National photography association best practices: students represented authentically in materials feel sense of belonging

When students see themselves represented authentically in college and university marketing materials, they view themselves as valued by that institution and have a sense of belonging.

That is among the conclusions in a position paper, "Best Practices for Inclusive and Diverse Photography," published by the University Photographers' Association of America, a professional association with a membership of more than 300.

Amanda Pitts, senior photographer for University Communications, is among the authors of the paper. Pitts said because images play a powerful role in university recruitment and marketing materials, UPAA authors included insight from people who work directly with underrepresented students or students of color.

professor leaning over to look at student's paper; two women students seated next to each other
Rebeca Castellanos, associate professor of Spanish, is pictured in a class. This image was among those within a best practices paper about diversity in photography.
Image credit - Amanda Pitts
rainbow flag in front of person at podium with microphone
UPAA suggests images contain a flag, pin, religious symbols to show multiple dimensions of identity.
Image credit - courtesy of Clay Stalter, University of Illinois-Springfield

"We are experts in photography, not in inclusion, diversity or equity," Pitts said. "But how we handle these things within our jobs can have a direct impact on how our institutions are perceived."

Sharalle Arnold, associate director of the Gayle R. Davis Center for Women and Gender Equity, said it's important to shift away from marketing photos of students of color in stereotypical environments such as Black male students pictured in sports settings.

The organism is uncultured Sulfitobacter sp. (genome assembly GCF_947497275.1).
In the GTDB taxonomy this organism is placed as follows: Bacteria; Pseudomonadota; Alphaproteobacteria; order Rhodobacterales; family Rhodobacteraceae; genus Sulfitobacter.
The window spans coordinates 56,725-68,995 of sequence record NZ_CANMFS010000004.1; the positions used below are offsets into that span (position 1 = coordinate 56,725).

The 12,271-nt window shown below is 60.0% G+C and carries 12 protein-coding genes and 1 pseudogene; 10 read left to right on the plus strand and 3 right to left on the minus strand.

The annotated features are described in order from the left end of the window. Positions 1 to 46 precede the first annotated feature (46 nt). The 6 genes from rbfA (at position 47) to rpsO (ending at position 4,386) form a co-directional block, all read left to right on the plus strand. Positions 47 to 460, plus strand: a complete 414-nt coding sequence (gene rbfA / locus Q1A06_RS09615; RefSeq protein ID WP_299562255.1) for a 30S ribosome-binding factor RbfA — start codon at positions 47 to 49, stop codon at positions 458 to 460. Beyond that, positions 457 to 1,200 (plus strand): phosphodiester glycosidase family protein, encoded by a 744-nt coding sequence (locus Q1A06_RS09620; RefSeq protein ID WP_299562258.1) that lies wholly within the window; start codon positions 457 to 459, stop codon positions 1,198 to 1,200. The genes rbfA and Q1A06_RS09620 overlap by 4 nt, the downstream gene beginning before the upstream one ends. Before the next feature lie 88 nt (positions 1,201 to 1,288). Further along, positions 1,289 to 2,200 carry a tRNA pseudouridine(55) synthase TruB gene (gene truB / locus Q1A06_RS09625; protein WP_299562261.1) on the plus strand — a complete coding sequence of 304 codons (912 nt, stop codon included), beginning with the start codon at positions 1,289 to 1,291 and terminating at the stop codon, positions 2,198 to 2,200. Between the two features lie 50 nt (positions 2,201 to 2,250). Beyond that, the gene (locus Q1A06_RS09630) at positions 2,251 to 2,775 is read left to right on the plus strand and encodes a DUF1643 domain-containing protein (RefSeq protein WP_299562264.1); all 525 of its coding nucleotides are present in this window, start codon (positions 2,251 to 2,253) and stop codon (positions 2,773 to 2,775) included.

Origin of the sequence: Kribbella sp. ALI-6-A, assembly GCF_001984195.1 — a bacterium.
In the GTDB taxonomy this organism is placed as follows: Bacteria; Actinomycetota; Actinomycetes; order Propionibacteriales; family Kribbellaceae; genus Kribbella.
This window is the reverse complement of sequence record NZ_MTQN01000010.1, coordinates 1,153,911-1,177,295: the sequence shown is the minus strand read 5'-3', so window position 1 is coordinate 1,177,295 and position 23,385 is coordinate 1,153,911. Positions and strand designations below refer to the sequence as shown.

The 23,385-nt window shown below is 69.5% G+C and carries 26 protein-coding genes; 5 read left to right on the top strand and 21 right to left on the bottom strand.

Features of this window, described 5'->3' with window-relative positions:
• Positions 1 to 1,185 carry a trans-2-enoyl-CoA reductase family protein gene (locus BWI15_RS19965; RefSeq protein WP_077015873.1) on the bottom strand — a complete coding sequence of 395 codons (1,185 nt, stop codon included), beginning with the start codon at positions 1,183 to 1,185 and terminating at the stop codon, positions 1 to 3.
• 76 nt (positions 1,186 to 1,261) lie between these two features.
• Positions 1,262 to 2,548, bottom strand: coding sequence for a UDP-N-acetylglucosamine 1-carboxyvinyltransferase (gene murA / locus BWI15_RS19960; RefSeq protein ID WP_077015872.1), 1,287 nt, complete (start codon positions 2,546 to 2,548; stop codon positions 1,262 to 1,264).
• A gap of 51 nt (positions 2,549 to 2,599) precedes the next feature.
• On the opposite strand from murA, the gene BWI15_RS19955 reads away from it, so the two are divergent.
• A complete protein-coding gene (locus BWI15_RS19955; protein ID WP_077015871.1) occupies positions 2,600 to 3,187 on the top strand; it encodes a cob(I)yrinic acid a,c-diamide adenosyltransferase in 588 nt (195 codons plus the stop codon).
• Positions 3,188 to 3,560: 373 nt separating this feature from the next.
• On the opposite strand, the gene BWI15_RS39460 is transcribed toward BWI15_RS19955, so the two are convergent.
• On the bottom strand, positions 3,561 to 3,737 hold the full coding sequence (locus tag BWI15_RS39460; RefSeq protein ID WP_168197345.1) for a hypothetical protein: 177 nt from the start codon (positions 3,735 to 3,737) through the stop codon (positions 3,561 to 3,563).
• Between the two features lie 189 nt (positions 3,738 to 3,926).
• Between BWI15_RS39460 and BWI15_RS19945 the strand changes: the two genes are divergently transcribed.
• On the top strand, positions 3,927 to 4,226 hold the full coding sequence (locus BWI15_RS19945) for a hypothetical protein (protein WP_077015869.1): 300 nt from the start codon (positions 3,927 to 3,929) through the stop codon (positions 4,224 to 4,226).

"A photograph can disrupt stereotypes and make a person pause and think differently about someone," Arnold said. "It also supports a narrative that submits that we as Black women, for example, are not a monolith. We are deep, complex, multitalented, multifaceted and just as diverse as the skin tones that hug our bodies."

The position paper addresses photographing multiple dimensions of diversity, including sexual orientation, religion, mental health and disabilities. The authors suggested using subtle visual cues like flags, pins and religious symbols within an image.

Jen Hsu-Bishop, director of the Milton E. Ford LGBT Resource Center, said incorporating LGBTQIA+ visibility in marketing materials makes a statement to current and prospective students and a university's employees.

"It can help make clear that inclusion and equity is everyone’s work," Hsu-Bishop said. "It's important that students see themselves represented in our marketing and communications materials as they are, because who they are as real, whole people is wonderful and of value."

UPAA president Glenn Carpenter, from Moraine Valley (Ill.) Community College, said photography trends on campus have shifted toward photojournalistic styles, as former photojournalists leave media outlets for positions at colleges and universities. He hopes this paper underscores the commitment university photographers have when working to accomplish an institution's goals.

"Be real with your images. Your students will know when they visit if you were honest about diversity. If you were not, they may ask, 'What else was I mislead about,'" Carpenter said.


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